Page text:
“When I was a child, I decided to choose the star which sparkles higher. That was a game I used to play with my grandfather. Years later I knew that the sparkle wasn’t from a star – was Venus’s planet, the one who always appears next to the Sun.”

Silvia Miralles (born 1977) is a contemporary photographer from Spain currently based in Terrassa.

She studied photography at EFFPC and CITM, both from UPC University.

Silvia Miralles tweets at @smiba_

Interview with Silvia Miralles

Silvia, your recent project is called “Inhabited Space”. What is it about and why did you decide to take on that particular subject?

To me there an uninhabited space doesn’t exists. Even avoid, nothingness is inhabited by itself. I chose the title ” Inhabited Space” because means precisely to live in a space, although nobody was living in there. The space is inhabited by itself with all that other people left, broken chairs, plugs and beds, etc. Still, with the chaos created by others and without anybody, space is inhabited by itself. He is never alone.

At the beginning of each project one often has some kind of idea in mind as to what the result could be like. Sometimes that changes along the way and the result is quite different. Is that the case and if so what have you learnt so far during the project?

In my experience I usually know exactly how is going to be once I see the puzzle. I just have to put all the pieces from the puzzle on the “correct” place. Sometimes I create pieces, is with time that I see the puzzle, which always existed anyway.

A photographer has many “tools” at hand to bring across his message: lenses, lighting, framing, color treatment etc. Can you elaborate a little bit on the techniques you used for this particular project in order to link form and content?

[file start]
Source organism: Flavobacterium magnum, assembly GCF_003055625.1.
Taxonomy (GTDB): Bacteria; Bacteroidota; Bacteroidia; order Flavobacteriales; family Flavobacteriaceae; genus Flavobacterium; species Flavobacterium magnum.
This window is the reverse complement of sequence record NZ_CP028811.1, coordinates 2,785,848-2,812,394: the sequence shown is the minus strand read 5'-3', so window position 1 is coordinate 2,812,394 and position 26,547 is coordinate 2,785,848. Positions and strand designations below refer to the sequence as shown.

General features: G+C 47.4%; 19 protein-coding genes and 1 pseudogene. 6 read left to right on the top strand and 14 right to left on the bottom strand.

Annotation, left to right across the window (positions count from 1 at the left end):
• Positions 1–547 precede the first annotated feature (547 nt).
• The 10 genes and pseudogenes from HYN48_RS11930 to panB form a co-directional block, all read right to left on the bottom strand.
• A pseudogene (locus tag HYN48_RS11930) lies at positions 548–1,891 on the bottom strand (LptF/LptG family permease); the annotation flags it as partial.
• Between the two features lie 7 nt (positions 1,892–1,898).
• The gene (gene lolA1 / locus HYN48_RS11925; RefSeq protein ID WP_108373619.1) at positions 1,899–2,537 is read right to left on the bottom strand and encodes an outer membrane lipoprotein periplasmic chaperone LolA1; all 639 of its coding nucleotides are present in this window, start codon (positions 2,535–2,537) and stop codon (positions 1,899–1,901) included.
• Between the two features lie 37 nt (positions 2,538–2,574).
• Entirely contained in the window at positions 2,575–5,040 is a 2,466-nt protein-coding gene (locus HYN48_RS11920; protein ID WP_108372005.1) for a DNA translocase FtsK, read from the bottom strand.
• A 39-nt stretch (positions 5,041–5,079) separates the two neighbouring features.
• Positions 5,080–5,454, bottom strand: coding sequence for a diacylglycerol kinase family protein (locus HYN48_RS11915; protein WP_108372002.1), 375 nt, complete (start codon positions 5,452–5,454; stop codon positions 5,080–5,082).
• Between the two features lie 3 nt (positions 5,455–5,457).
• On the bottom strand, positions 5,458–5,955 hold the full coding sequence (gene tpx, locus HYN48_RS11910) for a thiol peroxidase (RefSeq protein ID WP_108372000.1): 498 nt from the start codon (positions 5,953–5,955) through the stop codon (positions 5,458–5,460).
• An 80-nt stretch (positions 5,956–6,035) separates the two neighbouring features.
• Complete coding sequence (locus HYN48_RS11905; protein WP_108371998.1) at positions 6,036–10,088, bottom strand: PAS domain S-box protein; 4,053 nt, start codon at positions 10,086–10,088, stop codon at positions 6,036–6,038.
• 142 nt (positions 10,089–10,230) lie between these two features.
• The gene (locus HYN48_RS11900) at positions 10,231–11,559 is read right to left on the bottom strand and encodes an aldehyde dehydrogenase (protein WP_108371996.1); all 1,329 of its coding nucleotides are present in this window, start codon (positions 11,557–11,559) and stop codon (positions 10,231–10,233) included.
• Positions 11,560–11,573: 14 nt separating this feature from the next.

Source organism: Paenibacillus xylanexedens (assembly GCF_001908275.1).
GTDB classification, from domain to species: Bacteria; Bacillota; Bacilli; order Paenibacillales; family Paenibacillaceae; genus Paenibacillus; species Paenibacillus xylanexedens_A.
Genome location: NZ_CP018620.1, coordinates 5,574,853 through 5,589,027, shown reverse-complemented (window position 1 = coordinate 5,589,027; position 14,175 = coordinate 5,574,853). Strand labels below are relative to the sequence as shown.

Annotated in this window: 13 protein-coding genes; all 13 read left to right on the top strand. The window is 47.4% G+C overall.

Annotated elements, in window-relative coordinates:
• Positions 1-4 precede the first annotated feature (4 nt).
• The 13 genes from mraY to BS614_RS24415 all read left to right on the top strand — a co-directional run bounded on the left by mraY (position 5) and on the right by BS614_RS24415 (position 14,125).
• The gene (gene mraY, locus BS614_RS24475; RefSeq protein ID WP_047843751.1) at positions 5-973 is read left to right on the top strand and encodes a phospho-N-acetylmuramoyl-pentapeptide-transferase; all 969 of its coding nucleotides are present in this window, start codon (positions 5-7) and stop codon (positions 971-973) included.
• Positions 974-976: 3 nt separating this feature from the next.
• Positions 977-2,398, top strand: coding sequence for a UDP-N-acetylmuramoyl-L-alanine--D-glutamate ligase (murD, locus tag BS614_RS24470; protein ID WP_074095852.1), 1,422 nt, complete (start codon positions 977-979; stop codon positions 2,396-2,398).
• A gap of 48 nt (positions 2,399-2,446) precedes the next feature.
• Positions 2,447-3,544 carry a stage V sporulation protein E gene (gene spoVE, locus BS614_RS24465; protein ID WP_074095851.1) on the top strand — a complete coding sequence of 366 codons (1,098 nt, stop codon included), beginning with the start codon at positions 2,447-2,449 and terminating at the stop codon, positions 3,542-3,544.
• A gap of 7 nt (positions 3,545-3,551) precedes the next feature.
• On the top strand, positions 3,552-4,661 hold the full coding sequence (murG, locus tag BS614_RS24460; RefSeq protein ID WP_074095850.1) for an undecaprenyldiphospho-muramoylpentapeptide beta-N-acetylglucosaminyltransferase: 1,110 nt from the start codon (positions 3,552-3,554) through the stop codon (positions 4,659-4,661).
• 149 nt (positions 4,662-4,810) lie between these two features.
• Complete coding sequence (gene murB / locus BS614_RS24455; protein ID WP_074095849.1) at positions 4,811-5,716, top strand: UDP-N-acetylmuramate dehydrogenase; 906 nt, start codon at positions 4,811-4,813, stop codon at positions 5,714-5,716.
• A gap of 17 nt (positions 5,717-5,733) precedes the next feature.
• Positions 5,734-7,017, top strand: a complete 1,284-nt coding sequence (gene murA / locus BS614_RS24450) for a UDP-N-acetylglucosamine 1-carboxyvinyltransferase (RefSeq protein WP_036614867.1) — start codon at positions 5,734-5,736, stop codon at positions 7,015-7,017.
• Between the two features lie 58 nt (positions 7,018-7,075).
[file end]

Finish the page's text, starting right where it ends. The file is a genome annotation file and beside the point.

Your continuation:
In this project was very important to me to define the matter of the space in a different time, for that reason I decided to choose photographs from the past shot with analog (35-80mm canon, camera canon eos 5)and for exposing the present I shot with digital photography (same equipment I explained in 5th question) going to the same point.

Became a certain point which I didn’t want to expose the space from the past anymore and I decided to explain how solving the chaos left from other people. Those pictures are taken with a digital camera, sometimes with my mobile.

Then I decided to draw the “prove” of the chaos left by them with photoshop, cleaning their actions and also knowing that was also part of maya, even was “real”. Landscapes and spaces are natural light, specific “proves” are with flash, like a kind of police shootings.

What reaction do you intend to provoke in people looking at you photos?

Thinking of people’s reaction was not my prior intention. when the project was exposed, a group of ladies (wich were really important for me at that time) went to see the exhibition. One of them told me that for her was a kind of love disappointment. Clearly I felt great having the feedback from this lady, she really gave me a treasure, a gift! She could see venus, even I was talking about the “Inhabited Space”.

“Each person develops their own vision and connect with their own memories, wishes and fear.”

In another hand, art is like music, each person develops their own vision and connect with their own memories, wishes and fears, so, people defines concepts which, in most cases, are far away from the main intention. Sometimes, there’s some who really can connect with you and this is wonderful - at the same time, a bit scary, I feel vulnerable. Happens also when you fall in love.

We live in a very visual society where images seem to lose their impact because of the sheer amount of visual imagery. What do you consider to be the biggest challenges contemporary photography is faced with? And what are the most important changes recently in photography?

This is a very good question. I guess the biggest challenge of contemporary photography is what to do with all data of images we have on different media and platforms. There are a lot of good photographers who show their work online, just a few can monetize their work actually, and there are a lot of good photographs, I must say. There are different kind of platforms with flex their image with photographer’s works, looks like collecting for me, creating day by day a big data of images.